In just a few days, NASA is going to bounce its probe OSIRIS-REx off asteroid Bennu. The mission will collect a sample from the asteroid, and return it to Earth for closer study - one of the first missions of its kind. That return sample will help us to understand not just asteroids, but the earliest days of the Solar System's existence. However, that is not the sole mission of OSIRIS-REx. The probe arrived in Bennu orbit in December of 2018, and since that time has been using its suite of instruments to learn as much as it can about...
  • Strange spiral appears off Black Sea coast

    10/09/2020 8:37:01 AM PDT · by Roman_War_Criminal · 26 replies
    ss ^ | 10/06/20 | ss
    A rare phenomenon formed in Abkhazia, on the eastern coast of the Black Sea, on September 23, 2020. According to local and tourist eyewitnesses, the water started twisting into a gigantic spiral. The whirlpool most probably formed by the collision of water masses having different characteristics (salinity, temperature, etc.).
  • The Colorful [false color] Walls of an Exposed Impact Crater on Mars

    10/07/2020 6:38:56 PM PDT · by BenLurkin · 16 replies
    Universe Today ^ | October 6, 2020 | Nancy Atkinson
    Impact craters have been called the “poor geologists’ drill,” since they allow scientists to look beneath to the subsurface of a planet without actually digging down. It’s estimated that Mars has over 600,000 craters, so there’s plenty of opportunity to peer into the Red Planet’s strata – especially with the incredible HiRISE (High Resolution Imaging Science Experiment) camera on board the Mars Reconnaissance Orbiter which has been orbiting and studying Mars from above since 2006. This beautiful image shows the interior of an impact crater in the Hellas Planitia region of Mars – just north of the gigantic Hellas impact...
  • We Now Have Proof a Supernova Exploded Perilously Close to Earth 2.5 Million Years Ago

    10/05/2020 11:50:05 AM PDT · by Red Badger · 41 replies
    www.sciencealert.com ^ | 4 OCTOBER 2020 | EVAN GOUGH, UNIVERSE TODAY
    In its 4.5 billion year history, Earth has had to run the gauntlet. Numerous catastrophes have imperilled the planet, from massive impacts, to volcanic conflagrations, to frigid episodes of snowball Earth. Yet life persists. Among all of the hazards that threaten a planet, the most potentially calamitous might be a nearby star exploding as a supernova. When a massive enough star reaches the end of its life, it explodes as a supernova (SN). The hyper-energetic explosion can light up the sky for months, turning night into day for any planets close enough. If a planet is too close, it will...
  • Astronomy Picture of the Day - The Sun Rotating

    08/19/2020 6:10:57 PM PDT · by MtnClimber · 41 replies
    SPOD.NASA.gov ^ | 19 Aug, 2020 | Video Credit: SDO, NASA; Digital Composition: Kevin M. Gill
    This one is a video, at link. Explanation: Does the Sun change as it rotates? Yes, and the changes can vary from subtle to dramatic. In the featured time-lapse sequences, our Sun -- as imaged by NASA's Solar Dynamics Observatory -- is shown rotating though an entire month in 2014. In the large image on the left, the solar chromosphere is depicted in ultraviolet light, while the smaller and lighter image to its upper right simultaneously shows the more familiar solar photosphere in visible light. The rest of the inset six Sun images highlight X-ray emission by relatively rare iron...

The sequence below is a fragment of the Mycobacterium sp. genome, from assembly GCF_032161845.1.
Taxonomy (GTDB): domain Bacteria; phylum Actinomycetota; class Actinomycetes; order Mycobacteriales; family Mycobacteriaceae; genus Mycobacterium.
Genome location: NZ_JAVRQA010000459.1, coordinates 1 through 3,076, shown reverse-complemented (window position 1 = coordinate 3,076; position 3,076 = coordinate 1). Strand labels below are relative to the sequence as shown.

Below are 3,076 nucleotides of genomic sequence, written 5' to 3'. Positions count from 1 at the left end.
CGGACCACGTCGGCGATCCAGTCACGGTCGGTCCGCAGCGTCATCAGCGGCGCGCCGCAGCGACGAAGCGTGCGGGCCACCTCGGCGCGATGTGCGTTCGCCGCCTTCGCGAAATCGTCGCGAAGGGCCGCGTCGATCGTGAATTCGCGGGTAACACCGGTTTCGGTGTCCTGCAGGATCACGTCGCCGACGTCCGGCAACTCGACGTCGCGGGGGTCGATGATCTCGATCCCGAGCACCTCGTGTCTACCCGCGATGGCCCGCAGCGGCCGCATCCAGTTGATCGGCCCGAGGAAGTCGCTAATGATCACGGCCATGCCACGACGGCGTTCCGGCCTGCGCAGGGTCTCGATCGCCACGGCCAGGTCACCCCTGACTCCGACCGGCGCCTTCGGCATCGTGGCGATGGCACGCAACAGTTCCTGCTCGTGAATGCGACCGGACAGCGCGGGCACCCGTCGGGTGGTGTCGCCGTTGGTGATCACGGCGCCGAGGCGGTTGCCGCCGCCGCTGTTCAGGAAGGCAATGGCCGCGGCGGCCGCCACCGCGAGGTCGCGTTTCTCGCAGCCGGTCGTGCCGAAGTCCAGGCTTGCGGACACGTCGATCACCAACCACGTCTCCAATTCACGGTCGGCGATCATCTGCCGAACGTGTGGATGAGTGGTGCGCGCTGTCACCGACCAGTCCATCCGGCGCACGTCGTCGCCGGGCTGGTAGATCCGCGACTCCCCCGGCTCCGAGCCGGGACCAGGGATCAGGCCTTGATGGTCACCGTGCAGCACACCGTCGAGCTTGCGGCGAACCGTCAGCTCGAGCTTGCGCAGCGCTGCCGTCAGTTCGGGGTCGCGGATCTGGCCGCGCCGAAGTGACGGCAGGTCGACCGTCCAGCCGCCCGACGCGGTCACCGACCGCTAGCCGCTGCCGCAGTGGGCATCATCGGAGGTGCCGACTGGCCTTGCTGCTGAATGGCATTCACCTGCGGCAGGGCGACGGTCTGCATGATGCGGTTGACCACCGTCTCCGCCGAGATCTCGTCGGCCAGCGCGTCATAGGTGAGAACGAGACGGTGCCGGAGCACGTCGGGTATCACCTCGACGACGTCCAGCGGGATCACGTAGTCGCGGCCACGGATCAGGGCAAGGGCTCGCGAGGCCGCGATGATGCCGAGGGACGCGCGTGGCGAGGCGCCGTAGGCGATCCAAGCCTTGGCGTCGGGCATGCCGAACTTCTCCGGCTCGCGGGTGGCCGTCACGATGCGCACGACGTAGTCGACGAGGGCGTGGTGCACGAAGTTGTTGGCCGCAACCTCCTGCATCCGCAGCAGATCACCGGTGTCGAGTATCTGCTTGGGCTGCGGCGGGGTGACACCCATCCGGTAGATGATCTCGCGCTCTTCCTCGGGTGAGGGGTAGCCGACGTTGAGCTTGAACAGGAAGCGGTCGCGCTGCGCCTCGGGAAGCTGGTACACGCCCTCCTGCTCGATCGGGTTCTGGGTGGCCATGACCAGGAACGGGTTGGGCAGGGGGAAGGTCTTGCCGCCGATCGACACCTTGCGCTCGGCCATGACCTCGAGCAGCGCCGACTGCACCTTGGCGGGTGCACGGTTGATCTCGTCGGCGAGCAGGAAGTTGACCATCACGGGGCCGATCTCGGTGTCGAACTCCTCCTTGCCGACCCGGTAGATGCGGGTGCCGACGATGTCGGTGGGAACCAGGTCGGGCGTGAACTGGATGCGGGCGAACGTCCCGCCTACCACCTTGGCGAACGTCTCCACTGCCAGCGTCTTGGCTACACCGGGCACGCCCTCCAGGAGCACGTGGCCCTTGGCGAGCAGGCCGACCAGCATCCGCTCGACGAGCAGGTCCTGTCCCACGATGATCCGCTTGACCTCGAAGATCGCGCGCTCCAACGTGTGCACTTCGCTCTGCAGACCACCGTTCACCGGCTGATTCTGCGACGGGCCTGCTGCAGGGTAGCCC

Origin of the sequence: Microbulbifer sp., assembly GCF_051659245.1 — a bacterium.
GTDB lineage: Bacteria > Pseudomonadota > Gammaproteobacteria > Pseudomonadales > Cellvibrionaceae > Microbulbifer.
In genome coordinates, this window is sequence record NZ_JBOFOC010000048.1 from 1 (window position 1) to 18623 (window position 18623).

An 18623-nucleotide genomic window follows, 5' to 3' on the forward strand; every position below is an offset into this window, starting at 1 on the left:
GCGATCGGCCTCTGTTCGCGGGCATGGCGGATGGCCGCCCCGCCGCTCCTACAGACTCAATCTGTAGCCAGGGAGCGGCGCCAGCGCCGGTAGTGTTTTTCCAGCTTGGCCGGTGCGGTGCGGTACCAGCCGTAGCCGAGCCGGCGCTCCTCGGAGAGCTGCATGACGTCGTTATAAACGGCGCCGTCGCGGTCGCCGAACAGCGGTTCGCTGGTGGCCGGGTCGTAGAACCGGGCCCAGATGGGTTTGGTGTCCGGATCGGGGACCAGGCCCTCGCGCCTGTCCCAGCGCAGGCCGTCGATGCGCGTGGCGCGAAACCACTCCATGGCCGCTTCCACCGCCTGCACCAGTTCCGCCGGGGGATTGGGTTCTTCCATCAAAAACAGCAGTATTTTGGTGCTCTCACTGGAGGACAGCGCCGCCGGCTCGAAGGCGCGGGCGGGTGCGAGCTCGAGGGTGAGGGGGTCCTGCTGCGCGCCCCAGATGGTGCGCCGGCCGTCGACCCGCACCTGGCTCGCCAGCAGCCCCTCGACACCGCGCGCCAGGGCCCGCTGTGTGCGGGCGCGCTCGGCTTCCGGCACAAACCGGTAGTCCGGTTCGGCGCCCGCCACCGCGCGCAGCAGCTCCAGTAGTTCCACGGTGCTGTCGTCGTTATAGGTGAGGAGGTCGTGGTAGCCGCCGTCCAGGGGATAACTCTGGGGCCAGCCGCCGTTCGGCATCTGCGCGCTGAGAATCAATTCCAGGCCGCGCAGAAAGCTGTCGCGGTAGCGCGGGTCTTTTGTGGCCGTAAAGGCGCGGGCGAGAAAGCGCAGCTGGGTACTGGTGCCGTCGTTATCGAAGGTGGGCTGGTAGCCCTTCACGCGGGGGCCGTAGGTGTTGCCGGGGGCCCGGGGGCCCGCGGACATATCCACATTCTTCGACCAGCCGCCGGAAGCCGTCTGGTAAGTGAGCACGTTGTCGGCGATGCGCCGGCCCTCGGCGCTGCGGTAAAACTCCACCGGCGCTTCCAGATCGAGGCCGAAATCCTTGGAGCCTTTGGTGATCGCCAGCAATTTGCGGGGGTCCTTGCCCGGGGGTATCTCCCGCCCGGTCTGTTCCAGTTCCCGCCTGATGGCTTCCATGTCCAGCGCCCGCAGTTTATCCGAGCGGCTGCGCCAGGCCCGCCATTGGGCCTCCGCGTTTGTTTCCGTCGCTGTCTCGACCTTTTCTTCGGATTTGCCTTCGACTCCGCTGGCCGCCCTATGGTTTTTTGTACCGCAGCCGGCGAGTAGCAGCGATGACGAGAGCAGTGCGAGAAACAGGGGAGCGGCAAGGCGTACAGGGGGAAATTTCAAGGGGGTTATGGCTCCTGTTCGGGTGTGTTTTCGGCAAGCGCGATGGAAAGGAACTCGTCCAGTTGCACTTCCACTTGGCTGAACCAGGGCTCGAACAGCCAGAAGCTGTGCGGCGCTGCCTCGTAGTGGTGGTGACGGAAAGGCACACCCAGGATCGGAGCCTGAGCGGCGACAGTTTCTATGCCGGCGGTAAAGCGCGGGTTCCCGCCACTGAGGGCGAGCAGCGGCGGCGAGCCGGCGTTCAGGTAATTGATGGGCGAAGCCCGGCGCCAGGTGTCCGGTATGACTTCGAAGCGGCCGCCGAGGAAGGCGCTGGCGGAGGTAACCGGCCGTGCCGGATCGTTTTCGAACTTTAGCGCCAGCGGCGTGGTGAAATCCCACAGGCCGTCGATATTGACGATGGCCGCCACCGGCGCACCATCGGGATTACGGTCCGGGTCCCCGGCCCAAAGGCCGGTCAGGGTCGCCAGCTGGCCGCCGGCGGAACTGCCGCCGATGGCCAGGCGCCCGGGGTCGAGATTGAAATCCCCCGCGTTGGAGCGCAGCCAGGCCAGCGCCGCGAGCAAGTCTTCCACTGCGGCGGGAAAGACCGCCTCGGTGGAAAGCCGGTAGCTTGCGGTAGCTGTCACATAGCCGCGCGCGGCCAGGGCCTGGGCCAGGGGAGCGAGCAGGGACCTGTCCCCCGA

• Superbolide changes night into day over Brazil (video)

    10/03/2020 5:32:20 PM PDT · by Roman_War_Criminal · 28 replies
    ss ^ | 10/03/20 | ss
    A superbolide was recorded flying over the states of Rio Grande do Sul and Santa Catarina, Brazil on October 1, 2020. Trajectory Preliminary analyses show that the very bright fireball began to shine at about 89.5 km over the rural area to the east of Caxias do Sul and travelled north, at 16.9 km/s (60,900 km/h) at an entrance angle of 44° to the ground The bight meteor disintegrated during 6 seconds, easily overcoming the full moon’s brightness and finally exploded at an altitude of 22 km over the city of Vacaria, also in Rio Grande do Sul state. A...
  • A Supernova Exploded Dangerously Close to Earth 2.5 Million Years Ago

    10/03/2020 5:51:30 AM PDT · by MtnClimber · 51 replies
    Universe Today ^ | 2 Oct, 2002 | EVAN GOUGH
    In its 4.5 billion year history, Earth has had to run the gauntlet. Numerous catastrophes have imperilled the planet, from massive impacts, to volcanic conflagrations, to frigid episodes of snowball Earth. Yet life persists. Among all of the hazards that threaten a planet, the most potentially calamitous might be a nearby star exploding as a supernova. Whan a massive enough star reaches the end of its life, it explodes as a supernova. The hyper-energetic explosion can light up the sky for months, turning night into day for any planets close enough. If a planet is too close, it will be...
  • There’s too much gold in the universe. No one knows where it came from

    10/01/2020 9:43:14 PM PDT · by BenLurkin · 62 replies
    Live Science ^ | 01 October 2020 | Rafi Letzter